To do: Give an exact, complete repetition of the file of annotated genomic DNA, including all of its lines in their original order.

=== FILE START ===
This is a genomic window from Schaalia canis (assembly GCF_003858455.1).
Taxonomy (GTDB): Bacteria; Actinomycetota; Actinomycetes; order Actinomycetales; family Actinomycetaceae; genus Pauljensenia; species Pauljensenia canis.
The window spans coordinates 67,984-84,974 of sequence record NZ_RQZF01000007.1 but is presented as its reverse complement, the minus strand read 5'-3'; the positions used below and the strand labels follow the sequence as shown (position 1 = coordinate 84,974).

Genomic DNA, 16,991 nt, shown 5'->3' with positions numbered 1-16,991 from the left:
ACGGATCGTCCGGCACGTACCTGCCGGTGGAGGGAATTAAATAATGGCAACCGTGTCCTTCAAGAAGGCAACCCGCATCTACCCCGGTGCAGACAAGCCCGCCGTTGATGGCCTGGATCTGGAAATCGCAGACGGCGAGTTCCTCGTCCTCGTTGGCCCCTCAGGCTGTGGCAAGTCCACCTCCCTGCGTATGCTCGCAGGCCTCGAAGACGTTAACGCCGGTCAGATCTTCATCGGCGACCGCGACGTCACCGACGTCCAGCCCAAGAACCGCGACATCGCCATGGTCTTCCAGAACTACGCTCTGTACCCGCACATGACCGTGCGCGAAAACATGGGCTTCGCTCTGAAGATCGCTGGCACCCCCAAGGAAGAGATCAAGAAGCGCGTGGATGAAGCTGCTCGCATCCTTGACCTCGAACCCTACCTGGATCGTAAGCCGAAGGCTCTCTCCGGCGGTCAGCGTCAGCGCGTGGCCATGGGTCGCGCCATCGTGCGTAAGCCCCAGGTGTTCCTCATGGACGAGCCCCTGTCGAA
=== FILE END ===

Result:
This is a genomic window from Schaalia canis (assembly GCF_003858455.1).
Taxonomy (GTDB): Bacteria; Actinomycetota; Actinomycetes; order Actinomycetales; family Actinomycetaceae; genus Pauljensenia; species Pauljensenia canis.
The window spans coordinates 67,984-84,974 of sequence record NZ_RQZF01000007.1 but is presented as its reverse complement, the minus strand read 5'-3'; the positions used below and the strand labels follow the sequence as shown (position 1 = coordinate 84,974).

Genomic DNA, 16,991 nt, shown 5'->3' with positions numbered 1-16,991 from the left:
ACGGATCGTCCGGCACGTACCTGCCGGTGGAGGGAATTAAATAATGGCAACCGTGTCCTTCAAGAAGGCAACCCGCATCTACCCCGGTGCAGACAAGCCCGCCGTTGATGGCCTGGATCTGGAAATCGCAGACGGCGAGTTCCTCGTCCTCGTTGGCCCCTCAGGCTGTGGCAAGTCCACCTCCCTGCGTATGCTCGCAGGCCTCGAAGACGTTAACGCCGGTCAGATCTTCATCGGCGACCGCGACGTCACCGACGTCCAGCCCAAGAACCGCGACATCGCCATGGTCTTCCAGAACTACGCTCTGTACCCGCACATGACCGTGCGCGAAAACATGGGCTTCGCTCTGAAGATCGCTGGCACCCCCAAGGAAGAGATCAAGAAGCGCGTGGATGAAGCTGCTCGCATCCTTGACCTCGAACCCTACCTGGATCGTAAGCCGAAGGCTCTCTCCGGCGGTCAGCGTCAGCGCGTGGCCATGGGTCGCGCCATCGTGCGTAAGCCCCAGGTGTTCCTCATGGACGAGCCCCTGTCGAA